Bottom Line 06.20.22. (Updated 7/01/22).
The Aspen real estate market remains super tight even though there are a number of new listings hitting the Aspen MLS for the start of the summer selling season.
Sellers continue to feel robust and confident in this record low inventory market. There are many buyers chasing after the few properties available.
Yet, the economic backdrop is one of increasing uncertainty. A deteriorating stock market – DJIA off 15.9%, S&P off 21.1%, NASDAQ off 30.3% in the first half of 2022 – is not good news for Aspen (07/01/22).
“It’s the worst start of the year since 1932” according to the WSJ and “stocks historically don’t bottom out until the Fed eases. If history is any guide, the stock market selloff might still be in its early stages.”
In the past 1-2 weeks, more and more buyers are questioning how long these “crazy” prices can continue and asking if I’ve started to see prices come down. No, not yet…In fact, as an example of just the opposite, last week, a 1991 built 4,248 sq ft single family home on Ute Avenue came on the market at $34M/$8,000 sq ft!! Remarkable…Is this story one of “Great Expectations” or “The Last Hurrah”.
Some will say insanity. But is this a crypto/NFT world or not? Or was it?
The conversation seems to be focused mostly on whether we are at a peak rather than on what takes it higher.
In the high, high end, crazy is becoming normalized. But the eye-popping transactions of the past month are real and they trickle down to the mere mortal Aspen real estate deals, however one might be inclined to define those at present.
The well respected local real estate appraiser, Randy Gold of Aspen Appraisal Group, once said at a prior high point in our market in 2015, “There’s nothing like a billionaire coming into a neighborhood and upsetting the comps – or a neighbor pining for an adjoining property and willing to pay practically any price to secure it.” Although these are market anomalies, these events influence perception even though they may have little to do with establishing actual value … until they do.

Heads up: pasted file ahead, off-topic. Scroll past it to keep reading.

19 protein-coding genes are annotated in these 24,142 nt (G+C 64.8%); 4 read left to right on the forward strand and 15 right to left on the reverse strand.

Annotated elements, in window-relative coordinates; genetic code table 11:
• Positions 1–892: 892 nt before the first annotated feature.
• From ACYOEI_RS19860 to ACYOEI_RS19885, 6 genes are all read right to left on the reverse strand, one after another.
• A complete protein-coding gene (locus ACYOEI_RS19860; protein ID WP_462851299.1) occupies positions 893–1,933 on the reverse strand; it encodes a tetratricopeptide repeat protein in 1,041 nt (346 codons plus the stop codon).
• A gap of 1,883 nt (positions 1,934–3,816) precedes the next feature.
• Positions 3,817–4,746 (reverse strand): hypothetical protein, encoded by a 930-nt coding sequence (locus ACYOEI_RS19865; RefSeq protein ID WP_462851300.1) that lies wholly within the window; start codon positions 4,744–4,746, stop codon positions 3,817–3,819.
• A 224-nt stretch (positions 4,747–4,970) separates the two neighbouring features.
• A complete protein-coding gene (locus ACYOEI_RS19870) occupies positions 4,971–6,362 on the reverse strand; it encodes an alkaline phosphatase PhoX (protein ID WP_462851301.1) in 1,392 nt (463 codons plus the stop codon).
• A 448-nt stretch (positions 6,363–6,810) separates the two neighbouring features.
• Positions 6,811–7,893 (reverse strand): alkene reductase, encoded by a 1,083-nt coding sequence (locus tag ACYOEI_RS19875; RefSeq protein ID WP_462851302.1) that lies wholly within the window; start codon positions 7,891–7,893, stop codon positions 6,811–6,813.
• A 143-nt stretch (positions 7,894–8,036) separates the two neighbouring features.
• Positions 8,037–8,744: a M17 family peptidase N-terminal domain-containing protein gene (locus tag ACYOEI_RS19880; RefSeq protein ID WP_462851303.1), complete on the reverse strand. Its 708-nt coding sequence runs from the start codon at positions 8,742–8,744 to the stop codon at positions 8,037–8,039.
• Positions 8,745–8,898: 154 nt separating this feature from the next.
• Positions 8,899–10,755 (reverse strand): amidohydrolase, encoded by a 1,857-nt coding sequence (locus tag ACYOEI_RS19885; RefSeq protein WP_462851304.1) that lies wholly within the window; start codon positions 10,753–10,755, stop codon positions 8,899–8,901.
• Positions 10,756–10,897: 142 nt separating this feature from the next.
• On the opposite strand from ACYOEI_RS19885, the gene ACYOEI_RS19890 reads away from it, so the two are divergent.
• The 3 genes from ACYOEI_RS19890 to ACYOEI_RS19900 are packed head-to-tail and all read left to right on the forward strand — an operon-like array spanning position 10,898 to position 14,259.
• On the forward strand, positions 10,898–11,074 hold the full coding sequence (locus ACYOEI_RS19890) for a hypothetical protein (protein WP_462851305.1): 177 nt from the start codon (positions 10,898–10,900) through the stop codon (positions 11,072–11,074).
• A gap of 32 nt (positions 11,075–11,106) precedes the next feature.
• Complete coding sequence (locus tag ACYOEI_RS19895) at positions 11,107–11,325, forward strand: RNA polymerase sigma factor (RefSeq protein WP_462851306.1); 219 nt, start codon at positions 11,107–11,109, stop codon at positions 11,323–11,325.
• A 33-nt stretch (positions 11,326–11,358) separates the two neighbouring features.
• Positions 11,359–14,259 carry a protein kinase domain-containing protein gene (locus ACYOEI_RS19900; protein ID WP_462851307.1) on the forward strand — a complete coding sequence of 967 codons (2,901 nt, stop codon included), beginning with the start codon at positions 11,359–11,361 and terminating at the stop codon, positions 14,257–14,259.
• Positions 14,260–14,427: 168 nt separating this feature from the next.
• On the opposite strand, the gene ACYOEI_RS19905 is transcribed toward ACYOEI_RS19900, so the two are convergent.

The Ute Ave home cited above is evidence of the trickle down. Its marketing material reads, “The only 5-bedroom single family home currently available in Aspen’s downtown core. This prime location is just a short, 2 1/2 block walk to the Aspen Mountain Gondola, is located on a dead end street, and neighboring homes have sold in the $60 million range.” So…?
The “comps”: That ‘neighboring sale’ on 05/26/22 was for a home 4x larger and 20 years newer at 1011 Ute Ave which sold for $60M/$3,587 sq ft furnished – a 2011 built, 6 bedroom/7 bath/3 half-bath, 16,726 sq ft single family home with 5+ car garage with a lazy Susan type, rotating floor. Near Ute Avenue, a slopeside ski in/ski out Aspen Mountain home on the Little Nell ski trail sold in March ’22 at an unsolicited price of $50M/$6,999 SF, the highest price per sq ft record for an Aspen single family home.
In 2008-2009, post Lehman Brothers collapse, Aspen real estate prices incredulously continued to rise almost to the end of 2009 even as unit sales were dropping precipitously. Sellers who had priced super aggressively in 2008 and held on, refusing to come off those prices throughout 2009, were left exposed to a terrible local real estate decline between 2010-2013 when prices fell 30-50+%. Finally, in early 2014 with stronger and, importantly, more consistent sales (see chart 2004-2021) , the market looked like it had legs and we were cautiously out of the woods.
When the music stopped …seller’s ‘greed’ (an industry term) was a very expensive and precious time wasting mistake. Developers were first in line to capitulate as business is business followed eventually by the rest who had many more personal and emotional reasons to hang in there.
In the present environment of increasingly severe uncertainty wrought by a host of concerns where any one of which would be deeply troubling alone – high inflation worries, spiking interest rates, record gas prices, Ukraine war, continued supply chain and labor disruptions, looming recession concerns – many ask if we may be at a similar tipping point again.
Tim Estin MBA GRI is an Aspen broker with Aspen Snowmass Sotheby’s international Realty and the Estin Report author. He can be reached at 970-309-6163 or firstname.lastname@example.org